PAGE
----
Finally, Allayannis and Mozumdar (2000) analyze the effect of hedging on a firm’s investment/cash flow sensitivity. Following Fazzari et al. (1998), they interpret a positive correlation between investment expenditures and internal cash flow as an indication of financial constraints, although Kaplan and Zingales (1997,

2000) criticize this interpretation on both theoretical and empirical grounds. Allayannis and Mozumdar (2000) show that firms that use derivatives display a lower investment/cash flow sensitivity than firms that do not use derivatives. This result is consistent with the hypothesis that hedging reduces financial constraints and thus lends support to Froot, Scharfstein and Stein’s (1993) theory, but it does not address the broader question of whether hedging affects financing strategies.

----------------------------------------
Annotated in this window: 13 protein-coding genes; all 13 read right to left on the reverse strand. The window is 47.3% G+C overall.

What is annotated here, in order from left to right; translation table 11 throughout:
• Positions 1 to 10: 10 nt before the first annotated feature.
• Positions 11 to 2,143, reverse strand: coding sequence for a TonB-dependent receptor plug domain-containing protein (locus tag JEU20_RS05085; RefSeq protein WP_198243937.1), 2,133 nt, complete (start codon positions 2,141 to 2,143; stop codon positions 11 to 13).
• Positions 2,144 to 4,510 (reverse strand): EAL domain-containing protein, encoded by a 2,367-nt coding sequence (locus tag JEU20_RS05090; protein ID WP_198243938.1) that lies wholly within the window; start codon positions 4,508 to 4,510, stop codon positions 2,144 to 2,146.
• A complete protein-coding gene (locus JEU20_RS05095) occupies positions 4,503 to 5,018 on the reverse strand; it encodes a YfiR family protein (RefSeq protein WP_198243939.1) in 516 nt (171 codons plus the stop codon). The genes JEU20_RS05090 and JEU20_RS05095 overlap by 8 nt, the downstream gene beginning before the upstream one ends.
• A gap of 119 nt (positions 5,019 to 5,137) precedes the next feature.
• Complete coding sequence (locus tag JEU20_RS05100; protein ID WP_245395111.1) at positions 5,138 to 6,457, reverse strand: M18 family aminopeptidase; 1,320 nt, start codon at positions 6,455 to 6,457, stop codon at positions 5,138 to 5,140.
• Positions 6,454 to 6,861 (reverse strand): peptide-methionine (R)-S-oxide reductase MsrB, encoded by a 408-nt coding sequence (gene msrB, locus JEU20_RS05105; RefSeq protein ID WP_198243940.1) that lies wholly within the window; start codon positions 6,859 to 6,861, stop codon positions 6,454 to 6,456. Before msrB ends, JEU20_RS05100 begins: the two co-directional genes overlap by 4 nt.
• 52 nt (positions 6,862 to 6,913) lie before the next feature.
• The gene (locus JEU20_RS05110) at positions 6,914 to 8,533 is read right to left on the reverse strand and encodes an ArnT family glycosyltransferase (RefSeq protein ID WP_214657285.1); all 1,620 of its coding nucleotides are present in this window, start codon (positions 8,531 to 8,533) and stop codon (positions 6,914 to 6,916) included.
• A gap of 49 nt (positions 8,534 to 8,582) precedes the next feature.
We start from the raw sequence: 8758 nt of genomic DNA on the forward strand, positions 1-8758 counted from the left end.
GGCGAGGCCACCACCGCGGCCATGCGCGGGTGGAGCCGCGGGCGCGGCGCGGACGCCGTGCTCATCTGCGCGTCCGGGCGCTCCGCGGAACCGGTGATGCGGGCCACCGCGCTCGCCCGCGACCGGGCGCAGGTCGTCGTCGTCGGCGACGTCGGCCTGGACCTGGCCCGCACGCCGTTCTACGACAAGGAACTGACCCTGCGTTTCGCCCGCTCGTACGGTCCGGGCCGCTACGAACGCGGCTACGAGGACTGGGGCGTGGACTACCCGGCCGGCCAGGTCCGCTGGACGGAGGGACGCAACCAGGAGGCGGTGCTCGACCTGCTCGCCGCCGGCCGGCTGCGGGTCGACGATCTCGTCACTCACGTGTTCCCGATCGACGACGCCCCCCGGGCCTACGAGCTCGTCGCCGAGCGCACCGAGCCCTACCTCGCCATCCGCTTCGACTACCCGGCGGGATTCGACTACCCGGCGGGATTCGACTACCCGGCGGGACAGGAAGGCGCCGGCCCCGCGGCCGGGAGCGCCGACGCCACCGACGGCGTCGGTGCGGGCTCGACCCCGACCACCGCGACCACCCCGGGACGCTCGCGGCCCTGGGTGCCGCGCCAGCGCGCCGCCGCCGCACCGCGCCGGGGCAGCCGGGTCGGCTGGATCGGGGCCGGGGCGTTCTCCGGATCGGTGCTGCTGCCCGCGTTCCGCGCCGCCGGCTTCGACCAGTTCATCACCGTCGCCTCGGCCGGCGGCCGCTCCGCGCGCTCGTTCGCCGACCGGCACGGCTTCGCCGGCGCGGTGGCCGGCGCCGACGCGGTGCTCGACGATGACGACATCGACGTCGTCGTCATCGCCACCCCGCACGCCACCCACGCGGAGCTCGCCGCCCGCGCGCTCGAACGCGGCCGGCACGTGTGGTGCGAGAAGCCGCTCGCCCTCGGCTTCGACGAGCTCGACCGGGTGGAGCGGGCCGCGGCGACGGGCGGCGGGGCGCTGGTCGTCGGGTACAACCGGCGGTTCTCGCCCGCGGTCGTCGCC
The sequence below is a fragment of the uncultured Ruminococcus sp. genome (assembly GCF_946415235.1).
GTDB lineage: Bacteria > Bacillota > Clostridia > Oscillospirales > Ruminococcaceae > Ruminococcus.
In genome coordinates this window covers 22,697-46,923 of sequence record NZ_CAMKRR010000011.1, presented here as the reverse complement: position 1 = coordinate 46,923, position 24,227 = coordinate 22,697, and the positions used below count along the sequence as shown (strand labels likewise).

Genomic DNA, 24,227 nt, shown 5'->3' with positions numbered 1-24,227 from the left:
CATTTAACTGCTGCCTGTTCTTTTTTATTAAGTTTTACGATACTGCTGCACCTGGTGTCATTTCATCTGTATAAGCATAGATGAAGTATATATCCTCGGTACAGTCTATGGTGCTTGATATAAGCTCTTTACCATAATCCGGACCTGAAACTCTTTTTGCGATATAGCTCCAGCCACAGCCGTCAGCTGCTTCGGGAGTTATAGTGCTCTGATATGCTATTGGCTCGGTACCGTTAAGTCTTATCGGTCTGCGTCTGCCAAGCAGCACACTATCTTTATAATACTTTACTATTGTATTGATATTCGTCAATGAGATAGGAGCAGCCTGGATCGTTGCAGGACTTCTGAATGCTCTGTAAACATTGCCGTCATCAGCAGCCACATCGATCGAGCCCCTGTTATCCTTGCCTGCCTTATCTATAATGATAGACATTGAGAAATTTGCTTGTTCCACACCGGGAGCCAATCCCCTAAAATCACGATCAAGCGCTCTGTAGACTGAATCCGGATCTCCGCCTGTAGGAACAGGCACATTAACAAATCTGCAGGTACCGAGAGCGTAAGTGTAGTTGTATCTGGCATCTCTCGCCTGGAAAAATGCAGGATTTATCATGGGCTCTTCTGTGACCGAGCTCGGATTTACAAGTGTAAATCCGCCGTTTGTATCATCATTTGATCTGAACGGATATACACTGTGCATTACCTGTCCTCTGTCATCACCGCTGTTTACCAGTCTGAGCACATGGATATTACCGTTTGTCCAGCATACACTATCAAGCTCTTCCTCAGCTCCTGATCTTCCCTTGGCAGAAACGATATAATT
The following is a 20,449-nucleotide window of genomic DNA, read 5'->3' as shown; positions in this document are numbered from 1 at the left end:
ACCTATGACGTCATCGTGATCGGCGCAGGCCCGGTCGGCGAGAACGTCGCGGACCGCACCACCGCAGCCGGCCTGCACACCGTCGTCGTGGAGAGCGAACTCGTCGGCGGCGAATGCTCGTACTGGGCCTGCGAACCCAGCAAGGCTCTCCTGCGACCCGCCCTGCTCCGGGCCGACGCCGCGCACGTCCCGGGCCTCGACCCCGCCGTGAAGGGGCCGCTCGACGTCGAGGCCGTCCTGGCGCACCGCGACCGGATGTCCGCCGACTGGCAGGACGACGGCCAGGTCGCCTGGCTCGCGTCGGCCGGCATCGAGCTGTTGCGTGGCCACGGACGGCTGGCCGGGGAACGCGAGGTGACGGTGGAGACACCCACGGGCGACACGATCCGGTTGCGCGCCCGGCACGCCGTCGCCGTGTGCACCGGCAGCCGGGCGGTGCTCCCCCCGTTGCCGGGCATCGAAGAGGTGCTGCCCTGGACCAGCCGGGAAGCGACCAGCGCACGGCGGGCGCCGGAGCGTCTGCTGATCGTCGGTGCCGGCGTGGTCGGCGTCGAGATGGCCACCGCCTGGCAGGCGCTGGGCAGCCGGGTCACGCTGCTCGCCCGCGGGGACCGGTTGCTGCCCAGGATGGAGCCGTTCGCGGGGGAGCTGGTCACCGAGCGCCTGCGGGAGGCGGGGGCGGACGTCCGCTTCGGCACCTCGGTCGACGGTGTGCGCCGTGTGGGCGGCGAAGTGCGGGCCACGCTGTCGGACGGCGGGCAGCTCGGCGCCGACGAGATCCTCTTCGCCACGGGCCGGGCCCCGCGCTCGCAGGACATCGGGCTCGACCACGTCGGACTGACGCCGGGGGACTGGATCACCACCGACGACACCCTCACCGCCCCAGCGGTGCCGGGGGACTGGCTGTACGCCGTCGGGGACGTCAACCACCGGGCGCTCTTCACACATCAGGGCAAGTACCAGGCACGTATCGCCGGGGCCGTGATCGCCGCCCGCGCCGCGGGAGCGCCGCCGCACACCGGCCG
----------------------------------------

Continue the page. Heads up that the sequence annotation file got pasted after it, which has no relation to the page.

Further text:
Although the above mentioned empirical papers have provided many valuable insights about corporate risk management, they suffer from two methodological 2 See Nance et al. (1993), Dolde (1996), Mian (1996), and G´ czy et al. (1997).

e 3 See Tufano (1996), Haushalter (2000), Allayannis and Ofek (2001), and Graham and Rogers (2002).

165

DO FIRMS USE DERIVATIVES?